JUNE 21, 2018 – Recent findings published by the American Jewish Committee reveal that American Jews are increasingly from Venus while Israelis are firmly planted on Mars.
The AJC poll included many of the expected political, social and religious questions that generally raise the hackles of any discourse between the cousins on opposite sides of the sea – issues like Palestinian peace negotiations, settlements, religious pluralism, religious coercion, the Western Wall and Orthodox monopoly over religious affairs in Israel.
And – no surprise here – compared to their Israeli brethren, American Jews are more dovish and supportive of religious pluralism than their Israeli counterparts. More surprising is the fact that some Israelis and even more American Jews consider themselves estranged or divorced from each other.
More than twice as many Israelis (28 percent) view American Jews as their siblings while only 12 percent of American Jews reciprocate. Even more so, 31 percent of American Jews don’t consider Israelis to be part of their family at all, compared to only 21 percent of Israelis who felt that way about American Jews.
That’s OK though – I’m Israeli, and sometimes I find myself thinking that Israelis aren’t my brothers either. But it’s usually after I get cut off on the road by a taxi driver or ignored by a customer rep.
We can work on that one. After all, Israeli rudeness and bluntness have been the butt of American Jewish jokes for decades, one of those in-the-family qualities you learn to accept because you can’t change it.
But where the relationship really gets sticky between Israelis and American Jews is when the issue turns to … Donald Trump. And we’re completely at odds. Two rather straightforward questions revealed just how wide the developing chasm is between us.
On recognizing Jerusalem as the capital of Israel and the relocation there of the US Embassy, 85 percent of Israeli Jews said they support the decision, compared with 46 percent of US Jews. The poll found that 47 percent of American Jews opposed the move – whereas only 7 percent of Israelis were against it.
When asked about Trump’s handling of the US-Israel relationship, 57 percent of American Jews disapproved while 34 percent approved. Israelis thought the opposite, with 77 percent approving of Trump’s policies and only 10 percent disapproving.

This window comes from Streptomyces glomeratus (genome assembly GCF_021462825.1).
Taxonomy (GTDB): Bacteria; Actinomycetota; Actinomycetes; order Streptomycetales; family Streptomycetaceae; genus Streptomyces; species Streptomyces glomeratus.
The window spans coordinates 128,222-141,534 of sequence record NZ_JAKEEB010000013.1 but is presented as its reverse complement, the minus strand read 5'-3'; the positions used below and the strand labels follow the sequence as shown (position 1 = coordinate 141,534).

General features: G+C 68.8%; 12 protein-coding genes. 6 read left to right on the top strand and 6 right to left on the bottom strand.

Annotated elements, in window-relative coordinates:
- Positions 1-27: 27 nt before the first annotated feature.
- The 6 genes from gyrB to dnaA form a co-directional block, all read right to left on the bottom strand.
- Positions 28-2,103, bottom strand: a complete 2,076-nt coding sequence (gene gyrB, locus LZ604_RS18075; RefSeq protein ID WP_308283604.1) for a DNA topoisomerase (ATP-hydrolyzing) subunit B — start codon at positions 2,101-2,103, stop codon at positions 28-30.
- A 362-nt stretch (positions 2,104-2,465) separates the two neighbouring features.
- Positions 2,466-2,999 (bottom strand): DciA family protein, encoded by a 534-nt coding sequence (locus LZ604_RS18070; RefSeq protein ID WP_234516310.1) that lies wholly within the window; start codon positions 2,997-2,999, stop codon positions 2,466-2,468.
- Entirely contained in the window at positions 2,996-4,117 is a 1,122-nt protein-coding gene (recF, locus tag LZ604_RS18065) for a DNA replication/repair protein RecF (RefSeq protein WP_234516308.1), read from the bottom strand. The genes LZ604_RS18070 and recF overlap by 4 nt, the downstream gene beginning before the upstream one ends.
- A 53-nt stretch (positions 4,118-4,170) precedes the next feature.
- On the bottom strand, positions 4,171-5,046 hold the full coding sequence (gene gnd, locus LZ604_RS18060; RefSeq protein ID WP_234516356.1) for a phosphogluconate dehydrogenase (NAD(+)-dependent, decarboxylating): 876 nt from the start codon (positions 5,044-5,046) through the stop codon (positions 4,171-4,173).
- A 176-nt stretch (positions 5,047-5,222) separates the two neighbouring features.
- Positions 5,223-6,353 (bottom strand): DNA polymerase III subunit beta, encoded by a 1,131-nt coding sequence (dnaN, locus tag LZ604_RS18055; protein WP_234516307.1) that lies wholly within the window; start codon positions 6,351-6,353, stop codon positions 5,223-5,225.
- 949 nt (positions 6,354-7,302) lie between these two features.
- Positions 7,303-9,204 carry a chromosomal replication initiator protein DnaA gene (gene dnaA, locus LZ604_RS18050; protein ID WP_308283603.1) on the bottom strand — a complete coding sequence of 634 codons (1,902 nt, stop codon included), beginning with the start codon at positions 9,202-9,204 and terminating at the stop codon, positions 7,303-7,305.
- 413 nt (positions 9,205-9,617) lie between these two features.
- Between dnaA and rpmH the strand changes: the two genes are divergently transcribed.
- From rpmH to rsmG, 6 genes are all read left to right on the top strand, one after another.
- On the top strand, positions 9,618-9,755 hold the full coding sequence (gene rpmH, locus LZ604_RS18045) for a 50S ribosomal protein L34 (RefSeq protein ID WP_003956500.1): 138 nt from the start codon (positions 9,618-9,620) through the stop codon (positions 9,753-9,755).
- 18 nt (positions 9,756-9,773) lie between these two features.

This gap between Israelis and American Jews is nothing new – it was already apparent during the Obama years. American Jews overwhelmingly supported President Obama, while at the same time, fueled by the battle between Prime Minister Benjamin Netanyahu and Obama over the Iran nuclear accords and the perception that Obama perhaps didn’t have Israel’s best interest at heart regarding negotiations with the Palestinians, Israeli support for Obama plummeted during his eight years in office.
Even though Obama usually said all the right things, he didn’t understand us, didn’t get it in his kishkes, his Israeli critics claimed. The bastion of liberal enlightenment in America was the bogeyman in Israel.
On the surface, the Trump presidency has presented a 180-degree turnaround for Israelis. He’s thrown evenhandedness to the wind, alienating the Palestinians where Obama coddled them. And, against the policy of every US president before him, Trump has acknowledged Jerusalem as Israel’s capital and moved the US Embassy there.
And what do we find? Most American Jews can’t stand him, hate him, despise him more than Robert De Niro does.
What’s an Israeli to do? Ignore all of the odious aspects of Trump and his presidency? Publicly cozy up to him, praise him and name buildings and squares after him as the Israeli government and officials have been doing?
And what about American Jews? Do they hate Trump more than they love Israel – more than supporting a US Embassy in Israel’s capital? Hopefully, both sides will search for answers to their behavior that will enable the relationship between American Jews and Israel to heal.
With or without Trump, there’s a sharp divide – between Israelis and American Jews. But the AJC poll does provide a glimmer of hope. Both Israelis and American Jews realize that they need each other. Among Israeli Jews, 78 percent thought a “thriving” Diaspora was vital to the future of the Jewish people, with 69 percent of American Jews agreeing. The same question regarding a “thriving” Israel being vital for a thriving Diaspora saw 87 percent approval among Israeli Jews, and 79 percent approval from American Jews.
Whether we like it or not, our fates are intertwined, and like family members gathered at a holiday table with a weird and drunk Uncle Donald embarrassing everyone, Israeli and American Jews will likely survive their cultural, political and religious differences once the dinner is over.
We may never fully understand or agree with each other, and there are those that will leave the family, but the rest of us will continue to raise each other’s hackles in pursuit of a consensus among cousins.
David Brinn is a Jerusalem-based journalist.